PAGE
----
“Ethnic conflict“ has become a very fashionable notion. However, it was not always so. Indeed, in the not-so-distant past such a notion was practically unknown. In the pre-modern times, conflicts were assumed to take place between power-holders, over pieces of land. The former sought to seize, control and exploit all resources within the latter, including the population that was also perceived and treated only as yet another resource for exploitation.
Ethnic identities of the population residing within particular territories were totally irrelevant to the power-holders and hence did not serve as a source of disputes and conflicts between them. Indeed, having been treated as yet another resource for exploitation, the inhabitants of the targeted lands were regarded as essentially identity-less. What mattered to the power-holders was the land itself, with all its resources, including the subjects residing there. And the subjects themselves, no matter whether they had several diverse ethnic identities or a single unified one, were so powerless as to be unable to launch a conflict between themselves, let alone a rebellion against the power-holders. Thus the powerless could only serve as the powerful’s assets for the land’s occupation and exploitation of its resources.
Given the increasing presence of the term „ethnic conflict“ in the public communication, we may rightfully ask whether the nature of power, and hence the nature of conflict, has changed so much as to make identity, rather than power itself, the source of the modern type of conflict? True, during the tide of the 18th- and 19th-century revolutions it was proclaimed that power was granted to the people, who have thus ceased to be mere subjects. It was proclaimed that sovereignty – that is, the exclusive power to control a territory and exploit all its resources – was taken from the powerful and given to the powerless. Ever since, sovereignty itself has become treated as a matter of inherent right, that is, a natural posession of the latter, rather than a matter of exercised power, that is, a natural acquisition of the former. Thus, in the earliest modern theories of sovereignty, the former subjects were proclaimed a collective sovereign. And, in accordance with its newly-acquired collective nature, sovereignty itself was proclaimed indivisible and non-transferable. For, whereas the pre-modern individual sovereignty could easily be divided between the sovereign’s descendants and transferred to them by inheritance or marriage, the very concept of modern, collective, popular sovereignty does not allow for any such arrangements: the sovereignty of the people can neither be divided between its collective sub-parts nor distributed among its individual members, nor can it be transferred to them or to any other people. And, according to the derivations of the classical theories of popular sovereignty gathered under the umbrella-name of „nationalism“, the possession of collective identity by a particular people equates to the right to sovereignty, i.e. the exclusive right to control a territory and exploit all its resources. Since identity is thus practically equated with sovereignty, conflict itself comes to be perceived as a struggle for control over a particular collective identity as a presumed source of sovereignty, rather than a struggle for sovereign control over a particular piece of land. Within such a discourse, it becomes conceivable that entire peoples fight one another, simply to assert their identities, which can only be achieved in the form of sovereignty over particular territories. And then, it also becomes conceivable that entire peoples, having successfully asserted their identities in the form of sovereignty over particular territories, strive for mutual „reconciliation“.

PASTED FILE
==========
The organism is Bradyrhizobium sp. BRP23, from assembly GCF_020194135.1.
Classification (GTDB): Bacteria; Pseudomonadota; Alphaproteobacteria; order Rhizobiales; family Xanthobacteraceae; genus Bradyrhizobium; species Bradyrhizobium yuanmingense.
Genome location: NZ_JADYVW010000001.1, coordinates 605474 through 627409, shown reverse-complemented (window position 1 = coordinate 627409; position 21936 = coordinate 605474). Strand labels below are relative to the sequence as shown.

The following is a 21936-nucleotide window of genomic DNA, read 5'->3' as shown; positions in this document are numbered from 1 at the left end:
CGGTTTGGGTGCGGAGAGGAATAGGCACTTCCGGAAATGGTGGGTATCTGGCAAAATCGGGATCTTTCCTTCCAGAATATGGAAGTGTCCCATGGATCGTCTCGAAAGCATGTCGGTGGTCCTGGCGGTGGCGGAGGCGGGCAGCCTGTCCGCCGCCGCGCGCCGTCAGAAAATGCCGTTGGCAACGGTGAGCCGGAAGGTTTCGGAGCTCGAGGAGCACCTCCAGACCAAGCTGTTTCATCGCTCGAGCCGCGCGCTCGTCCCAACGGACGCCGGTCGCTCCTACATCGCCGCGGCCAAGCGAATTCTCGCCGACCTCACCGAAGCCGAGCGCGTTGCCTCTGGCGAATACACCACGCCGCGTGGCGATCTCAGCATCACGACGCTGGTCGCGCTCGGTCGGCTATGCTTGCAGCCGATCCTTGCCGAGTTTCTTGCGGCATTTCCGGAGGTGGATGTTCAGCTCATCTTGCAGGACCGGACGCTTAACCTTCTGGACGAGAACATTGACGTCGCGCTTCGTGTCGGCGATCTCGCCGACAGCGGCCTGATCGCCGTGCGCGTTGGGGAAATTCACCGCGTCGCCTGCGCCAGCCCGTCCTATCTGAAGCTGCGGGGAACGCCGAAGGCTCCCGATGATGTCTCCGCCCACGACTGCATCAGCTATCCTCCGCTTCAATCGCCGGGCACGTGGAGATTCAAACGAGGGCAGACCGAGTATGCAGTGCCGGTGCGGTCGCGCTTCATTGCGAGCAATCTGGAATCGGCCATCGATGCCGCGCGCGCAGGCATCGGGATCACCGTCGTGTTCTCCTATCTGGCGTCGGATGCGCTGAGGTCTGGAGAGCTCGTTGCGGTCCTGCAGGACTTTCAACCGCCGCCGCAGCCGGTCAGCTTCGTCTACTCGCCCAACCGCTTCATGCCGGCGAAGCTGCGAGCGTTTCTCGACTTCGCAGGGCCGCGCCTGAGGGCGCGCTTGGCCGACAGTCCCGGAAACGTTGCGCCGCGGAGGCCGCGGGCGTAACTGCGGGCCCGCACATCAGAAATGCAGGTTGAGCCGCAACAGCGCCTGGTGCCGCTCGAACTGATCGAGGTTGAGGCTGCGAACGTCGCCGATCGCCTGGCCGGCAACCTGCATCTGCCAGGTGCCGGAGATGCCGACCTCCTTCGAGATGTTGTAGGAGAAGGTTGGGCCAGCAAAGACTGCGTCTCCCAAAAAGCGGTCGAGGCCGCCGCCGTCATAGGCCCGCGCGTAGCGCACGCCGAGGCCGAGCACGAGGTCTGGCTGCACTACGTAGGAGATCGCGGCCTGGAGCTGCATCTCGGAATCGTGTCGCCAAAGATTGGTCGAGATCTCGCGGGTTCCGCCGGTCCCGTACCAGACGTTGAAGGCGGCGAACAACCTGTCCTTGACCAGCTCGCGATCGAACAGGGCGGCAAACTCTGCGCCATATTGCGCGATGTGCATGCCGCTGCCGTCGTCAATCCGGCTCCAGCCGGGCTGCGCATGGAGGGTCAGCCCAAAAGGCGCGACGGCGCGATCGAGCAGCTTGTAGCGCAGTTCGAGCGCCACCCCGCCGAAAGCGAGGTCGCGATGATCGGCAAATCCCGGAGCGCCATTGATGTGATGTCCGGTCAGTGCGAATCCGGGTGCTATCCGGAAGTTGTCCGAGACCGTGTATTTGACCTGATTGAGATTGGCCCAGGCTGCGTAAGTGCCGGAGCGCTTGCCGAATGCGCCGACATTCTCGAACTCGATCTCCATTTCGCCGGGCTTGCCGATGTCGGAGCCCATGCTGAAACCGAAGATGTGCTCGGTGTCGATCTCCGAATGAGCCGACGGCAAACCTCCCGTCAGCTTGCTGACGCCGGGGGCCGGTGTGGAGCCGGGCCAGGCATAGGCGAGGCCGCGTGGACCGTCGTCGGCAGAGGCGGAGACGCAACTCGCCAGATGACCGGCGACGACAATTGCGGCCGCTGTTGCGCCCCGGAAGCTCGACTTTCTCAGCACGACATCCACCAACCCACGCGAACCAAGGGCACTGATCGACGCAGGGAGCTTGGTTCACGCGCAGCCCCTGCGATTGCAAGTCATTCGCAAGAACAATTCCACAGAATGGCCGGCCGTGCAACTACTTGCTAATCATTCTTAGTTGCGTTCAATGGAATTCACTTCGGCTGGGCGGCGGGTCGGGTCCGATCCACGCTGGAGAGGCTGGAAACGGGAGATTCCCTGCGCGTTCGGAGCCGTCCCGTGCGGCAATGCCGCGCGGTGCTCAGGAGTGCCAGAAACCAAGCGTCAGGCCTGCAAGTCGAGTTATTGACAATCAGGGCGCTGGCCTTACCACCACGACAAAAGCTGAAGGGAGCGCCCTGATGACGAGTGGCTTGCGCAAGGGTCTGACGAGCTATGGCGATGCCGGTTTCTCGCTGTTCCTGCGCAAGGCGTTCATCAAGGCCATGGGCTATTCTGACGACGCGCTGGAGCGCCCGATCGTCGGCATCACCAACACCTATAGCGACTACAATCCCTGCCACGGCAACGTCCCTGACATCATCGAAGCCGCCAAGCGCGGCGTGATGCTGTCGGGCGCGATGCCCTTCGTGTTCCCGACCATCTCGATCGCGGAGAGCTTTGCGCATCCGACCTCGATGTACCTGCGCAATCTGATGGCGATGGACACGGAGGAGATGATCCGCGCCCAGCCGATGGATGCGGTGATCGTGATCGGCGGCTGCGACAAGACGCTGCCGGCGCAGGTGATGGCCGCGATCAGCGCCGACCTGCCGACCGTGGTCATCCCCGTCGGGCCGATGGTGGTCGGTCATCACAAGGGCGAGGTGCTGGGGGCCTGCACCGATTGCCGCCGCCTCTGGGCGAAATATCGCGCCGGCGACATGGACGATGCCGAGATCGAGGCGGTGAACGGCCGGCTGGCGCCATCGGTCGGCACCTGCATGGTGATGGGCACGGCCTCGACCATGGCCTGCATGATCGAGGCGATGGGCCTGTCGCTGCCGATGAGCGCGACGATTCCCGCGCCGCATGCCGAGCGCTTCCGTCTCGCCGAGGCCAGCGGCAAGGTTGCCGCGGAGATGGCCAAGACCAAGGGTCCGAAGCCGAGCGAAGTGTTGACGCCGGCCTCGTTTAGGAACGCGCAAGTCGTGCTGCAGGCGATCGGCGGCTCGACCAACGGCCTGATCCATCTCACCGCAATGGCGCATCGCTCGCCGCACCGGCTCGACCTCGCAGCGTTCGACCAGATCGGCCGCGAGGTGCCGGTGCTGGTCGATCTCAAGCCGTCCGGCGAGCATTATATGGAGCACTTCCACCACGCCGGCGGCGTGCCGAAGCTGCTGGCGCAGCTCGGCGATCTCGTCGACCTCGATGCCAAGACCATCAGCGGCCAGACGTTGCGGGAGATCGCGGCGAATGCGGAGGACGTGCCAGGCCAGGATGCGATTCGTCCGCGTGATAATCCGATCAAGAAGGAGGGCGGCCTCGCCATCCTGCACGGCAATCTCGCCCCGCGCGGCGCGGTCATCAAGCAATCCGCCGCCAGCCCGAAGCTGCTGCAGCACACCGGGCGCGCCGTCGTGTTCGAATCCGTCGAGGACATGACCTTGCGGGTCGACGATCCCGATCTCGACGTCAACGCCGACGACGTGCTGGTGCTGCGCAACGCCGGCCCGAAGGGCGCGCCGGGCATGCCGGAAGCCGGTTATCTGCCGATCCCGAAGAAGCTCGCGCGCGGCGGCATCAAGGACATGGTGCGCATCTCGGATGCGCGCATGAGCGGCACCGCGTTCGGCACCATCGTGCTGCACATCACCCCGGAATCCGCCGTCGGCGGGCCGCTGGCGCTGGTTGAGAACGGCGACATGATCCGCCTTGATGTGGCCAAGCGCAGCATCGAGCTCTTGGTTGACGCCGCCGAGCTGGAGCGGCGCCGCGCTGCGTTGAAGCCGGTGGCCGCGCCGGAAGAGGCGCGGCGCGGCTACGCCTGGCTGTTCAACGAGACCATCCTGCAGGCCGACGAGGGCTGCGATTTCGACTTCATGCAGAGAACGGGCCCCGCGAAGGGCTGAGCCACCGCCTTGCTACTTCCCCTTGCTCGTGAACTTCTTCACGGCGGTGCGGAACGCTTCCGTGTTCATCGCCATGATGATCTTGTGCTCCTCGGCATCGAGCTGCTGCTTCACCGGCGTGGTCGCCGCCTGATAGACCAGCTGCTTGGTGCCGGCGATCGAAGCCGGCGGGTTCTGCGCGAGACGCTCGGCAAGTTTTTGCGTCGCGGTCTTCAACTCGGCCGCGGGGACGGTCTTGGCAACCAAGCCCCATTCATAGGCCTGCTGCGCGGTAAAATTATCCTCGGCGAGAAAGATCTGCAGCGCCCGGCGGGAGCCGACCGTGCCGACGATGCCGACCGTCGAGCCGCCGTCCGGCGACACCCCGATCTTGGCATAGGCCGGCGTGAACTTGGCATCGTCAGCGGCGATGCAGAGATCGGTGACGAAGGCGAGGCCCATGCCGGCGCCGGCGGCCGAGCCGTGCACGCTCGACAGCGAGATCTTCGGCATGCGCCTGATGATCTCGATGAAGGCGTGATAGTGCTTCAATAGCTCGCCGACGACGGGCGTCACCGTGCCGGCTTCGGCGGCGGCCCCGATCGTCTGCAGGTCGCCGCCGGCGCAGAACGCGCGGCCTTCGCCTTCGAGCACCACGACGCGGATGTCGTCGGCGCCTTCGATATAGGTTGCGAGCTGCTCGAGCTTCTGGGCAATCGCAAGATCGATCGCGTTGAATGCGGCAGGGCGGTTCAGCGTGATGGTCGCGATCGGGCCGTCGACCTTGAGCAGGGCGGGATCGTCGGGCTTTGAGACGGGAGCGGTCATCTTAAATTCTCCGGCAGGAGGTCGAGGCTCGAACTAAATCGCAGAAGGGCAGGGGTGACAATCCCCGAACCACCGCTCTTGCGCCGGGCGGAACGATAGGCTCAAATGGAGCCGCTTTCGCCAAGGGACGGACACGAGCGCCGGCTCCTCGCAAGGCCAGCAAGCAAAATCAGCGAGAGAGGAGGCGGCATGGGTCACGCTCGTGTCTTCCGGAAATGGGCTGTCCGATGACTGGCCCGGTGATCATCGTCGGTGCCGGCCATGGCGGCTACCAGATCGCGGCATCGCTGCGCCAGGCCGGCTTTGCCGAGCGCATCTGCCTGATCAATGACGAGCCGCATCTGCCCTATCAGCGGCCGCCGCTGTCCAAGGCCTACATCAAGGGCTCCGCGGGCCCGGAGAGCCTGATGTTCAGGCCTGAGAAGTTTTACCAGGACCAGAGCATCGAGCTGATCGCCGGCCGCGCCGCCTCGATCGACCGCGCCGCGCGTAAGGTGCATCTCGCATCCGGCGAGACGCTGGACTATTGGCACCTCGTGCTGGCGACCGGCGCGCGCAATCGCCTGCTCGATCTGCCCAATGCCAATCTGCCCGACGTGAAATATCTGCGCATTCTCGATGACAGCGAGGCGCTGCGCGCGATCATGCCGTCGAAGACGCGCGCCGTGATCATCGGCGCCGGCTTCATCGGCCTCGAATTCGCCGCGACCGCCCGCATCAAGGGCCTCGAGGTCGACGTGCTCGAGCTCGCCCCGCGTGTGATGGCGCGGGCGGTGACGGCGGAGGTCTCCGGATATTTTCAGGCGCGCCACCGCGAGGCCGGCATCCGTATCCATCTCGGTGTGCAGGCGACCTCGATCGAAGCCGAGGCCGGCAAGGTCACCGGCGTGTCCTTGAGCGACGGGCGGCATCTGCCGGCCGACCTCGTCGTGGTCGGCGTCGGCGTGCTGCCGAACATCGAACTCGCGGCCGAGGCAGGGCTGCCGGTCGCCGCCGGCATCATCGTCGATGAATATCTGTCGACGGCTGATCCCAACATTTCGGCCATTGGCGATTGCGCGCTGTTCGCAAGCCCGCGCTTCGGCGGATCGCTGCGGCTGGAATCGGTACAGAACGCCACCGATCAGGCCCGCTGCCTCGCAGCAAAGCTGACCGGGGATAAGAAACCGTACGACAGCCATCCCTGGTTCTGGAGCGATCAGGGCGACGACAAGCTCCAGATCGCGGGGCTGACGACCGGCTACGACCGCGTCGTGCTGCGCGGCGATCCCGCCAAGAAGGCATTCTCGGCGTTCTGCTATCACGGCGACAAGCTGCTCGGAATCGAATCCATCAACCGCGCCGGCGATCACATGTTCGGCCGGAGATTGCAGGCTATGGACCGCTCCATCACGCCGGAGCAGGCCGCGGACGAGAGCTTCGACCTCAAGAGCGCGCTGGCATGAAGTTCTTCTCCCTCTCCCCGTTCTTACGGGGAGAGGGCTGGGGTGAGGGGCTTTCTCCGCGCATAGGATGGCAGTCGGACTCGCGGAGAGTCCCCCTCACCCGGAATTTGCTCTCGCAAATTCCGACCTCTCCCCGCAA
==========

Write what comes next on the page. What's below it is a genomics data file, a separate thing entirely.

Such discourse, derived from the aforementioned modern theories of sovereignty, dominates the public sphere in almost all modern societies. However, has the nature of power really changed so much as to translate a struggle for control over a particular territory into a struggle for control over a particular collective identity? Or does the discourse itself attempt to hide the true nature of power, centered around the struggle for a particular territory, and all its resources, by traditional power-holders, who now appear as a personification of peoples’ identities?